Northport may resume full-day kindergarten
Northport Public School could be moving back to full-day kindergarten for the 2009-10 school year.
At a work session meeting Monday, the Northport Board of Education viewed a presentation from kindergarten teacher Margie Tropf about the school’s kindergarten program. Currently, the district has a half-day program for it kindergarten students. The kindergartners may also attend a half-day session offered through the Leelanau Children’s Center.
The district moved to a half-day kindergarten class in 2004 as a cost-saving measure.
Board president Denise Branch said the board will continue its discussion at its March 9 board meeting. Branch said the Michigan Department of Education is increasing requirements for how long a kindergarten class must be in session starting next fall. “The minimum for next year is kindergarten classes must be in session for at least 60 percent of the school day,” she said. The requirement will be increased each year, according to Branch’s understanding from the state, until each district has full-day kindergarten.
It is not just increasing time requirements from state officials that may move Northport to change back to a full-day kindergarten. Branch said the state is also requiring the teaching of social studies and science at the kindergarten level as well.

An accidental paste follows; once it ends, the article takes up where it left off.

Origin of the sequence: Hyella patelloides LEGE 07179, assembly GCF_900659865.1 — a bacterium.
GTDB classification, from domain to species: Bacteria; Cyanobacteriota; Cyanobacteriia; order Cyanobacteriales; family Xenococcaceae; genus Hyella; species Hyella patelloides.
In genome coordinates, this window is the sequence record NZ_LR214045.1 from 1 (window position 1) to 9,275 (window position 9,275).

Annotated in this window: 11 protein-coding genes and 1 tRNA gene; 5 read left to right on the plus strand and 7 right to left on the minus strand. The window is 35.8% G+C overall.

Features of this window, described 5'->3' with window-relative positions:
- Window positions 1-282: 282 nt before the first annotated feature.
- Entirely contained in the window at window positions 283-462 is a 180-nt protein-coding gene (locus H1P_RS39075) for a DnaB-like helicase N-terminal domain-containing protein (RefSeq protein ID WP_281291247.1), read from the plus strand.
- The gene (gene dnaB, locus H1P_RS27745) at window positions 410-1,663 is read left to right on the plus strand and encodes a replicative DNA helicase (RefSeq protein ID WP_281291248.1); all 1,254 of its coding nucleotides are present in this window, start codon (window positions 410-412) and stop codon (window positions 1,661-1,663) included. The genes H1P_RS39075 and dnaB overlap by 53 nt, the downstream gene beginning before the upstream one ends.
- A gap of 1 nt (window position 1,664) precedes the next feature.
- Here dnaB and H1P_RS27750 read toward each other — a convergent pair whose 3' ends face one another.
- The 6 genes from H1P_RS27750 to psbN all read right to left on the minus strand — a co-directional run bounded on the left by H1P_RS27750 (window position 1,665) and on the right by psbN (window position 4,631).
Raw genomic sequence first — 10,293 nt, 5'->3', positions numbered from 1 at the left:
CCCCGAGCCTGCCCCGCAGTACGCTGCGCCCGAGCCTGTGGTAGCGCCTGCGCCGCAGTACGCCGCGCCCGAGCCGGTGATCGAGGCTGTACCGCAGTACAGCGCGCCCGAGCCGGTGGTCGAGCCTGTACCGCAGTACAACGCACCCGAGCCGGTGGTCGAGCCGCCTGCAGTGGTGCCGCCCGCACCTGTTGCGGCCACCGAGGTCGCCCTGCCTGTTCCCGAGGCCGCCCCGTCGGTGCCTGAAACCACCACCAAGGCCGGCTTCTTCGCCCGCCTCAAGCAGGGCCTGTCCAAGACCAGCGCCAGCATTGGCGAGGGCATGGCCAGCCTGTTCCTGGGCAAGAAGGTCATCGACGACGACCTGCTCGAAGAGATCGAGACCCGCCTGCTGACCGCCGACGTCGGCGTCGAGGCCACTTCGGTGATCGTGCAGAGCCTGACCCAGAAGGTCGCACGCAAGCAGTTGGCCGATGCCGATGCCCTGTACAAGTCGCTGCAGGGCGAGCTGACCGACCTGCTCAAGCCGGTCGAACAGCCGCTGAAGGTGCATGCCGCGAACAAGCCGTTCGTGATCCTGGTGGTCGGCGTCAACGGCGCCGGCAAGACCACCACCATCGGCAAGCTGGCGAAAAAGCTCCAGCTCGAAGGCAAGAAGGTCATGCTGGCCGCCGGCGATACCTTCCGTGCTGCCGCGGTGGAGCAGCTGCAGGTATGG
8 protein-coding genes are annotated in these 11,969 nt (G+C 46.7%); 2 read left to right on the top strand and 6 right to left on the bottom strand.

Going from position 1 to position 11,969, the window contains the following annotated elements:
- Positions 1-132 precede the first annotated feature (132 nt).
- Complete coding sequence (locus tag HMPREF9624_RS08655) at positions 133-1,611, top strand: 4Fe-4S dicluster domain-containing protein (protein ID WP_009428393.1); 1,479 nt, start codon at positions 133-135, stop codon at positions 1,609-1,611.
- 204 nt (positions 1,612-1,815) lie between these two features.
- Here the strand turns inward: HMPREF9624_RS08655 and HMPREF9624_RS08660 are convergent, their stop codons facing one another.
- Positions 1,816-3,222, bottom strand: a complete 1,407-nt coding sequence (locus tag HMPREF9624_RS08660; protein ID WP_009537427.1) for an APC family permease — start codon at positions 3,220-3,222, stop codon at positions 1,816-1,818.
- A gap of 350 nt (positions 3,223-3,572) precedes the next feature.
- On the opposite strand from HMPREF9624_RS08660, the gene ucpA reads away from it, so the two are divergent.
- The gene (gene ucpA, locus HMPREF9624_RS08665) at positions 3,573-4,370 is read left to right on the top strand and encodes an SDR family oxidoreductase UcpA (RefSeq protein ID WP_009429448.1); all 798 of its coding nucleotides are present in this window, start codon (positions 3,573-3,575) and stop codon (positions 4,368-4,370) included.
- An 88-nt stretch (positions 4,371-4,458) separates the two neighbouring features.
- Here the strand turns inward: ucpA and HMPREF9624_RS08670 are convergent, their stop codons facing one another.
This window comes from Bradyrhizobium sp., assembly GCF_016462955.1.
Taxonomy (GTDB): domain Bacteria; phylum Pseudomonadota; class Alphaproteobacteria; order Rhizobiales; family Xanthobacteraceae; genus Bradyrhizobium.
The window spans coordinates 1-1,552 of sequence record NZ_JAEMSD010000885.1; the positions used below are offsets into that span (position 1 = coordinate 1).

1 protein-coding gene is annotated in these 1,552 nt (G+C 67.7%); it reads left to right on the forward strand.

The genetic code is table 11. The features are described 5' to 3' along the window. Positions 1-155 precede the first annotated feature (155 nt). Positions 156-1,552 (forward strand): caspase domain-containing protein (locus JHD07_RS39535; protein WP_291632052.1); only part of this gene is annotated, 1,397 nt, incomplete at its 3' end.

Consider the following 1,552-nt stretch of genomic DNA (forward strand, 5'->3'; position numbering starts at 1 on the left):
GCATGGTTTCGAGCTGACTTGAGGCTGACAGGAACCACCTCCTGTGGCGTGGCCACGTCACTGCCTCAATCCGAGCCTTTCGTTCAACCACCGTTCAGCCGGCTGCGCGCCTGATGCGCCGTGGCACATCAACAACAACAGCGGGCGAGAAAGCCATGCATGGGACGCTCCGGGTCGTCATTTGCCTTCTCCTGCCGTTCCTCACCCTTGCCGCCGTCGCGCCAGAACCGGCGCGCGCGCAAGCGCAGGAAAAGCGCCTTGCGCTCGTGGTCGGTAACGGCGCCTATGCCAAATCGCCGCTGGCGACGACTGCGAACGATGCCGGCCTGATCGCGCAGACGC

“Margie said there just isn’t enough time in a half-day to provide instruction on those subjects as well as everything else to the kindergartners,” Branch said.
Branch said moving to a full-day kindergarten will have other ramifications. “This will impact our afterschool program for the kindergartners provided by the Children’s Center, as well as our budget,” she said.
The afterschool program for kindergartners starts at 12:30 p.m. in a classroom near the kindergarten room in the Northport school building. Branch said the board’s discussion Monday was preliminary and no final decision has been reached. But, she also said the board can’t take a long time to reach a decision. She encouraged parents or community members with questions to attend the board’s March 9 meeting or to speak with superintendent Jeff Tropf.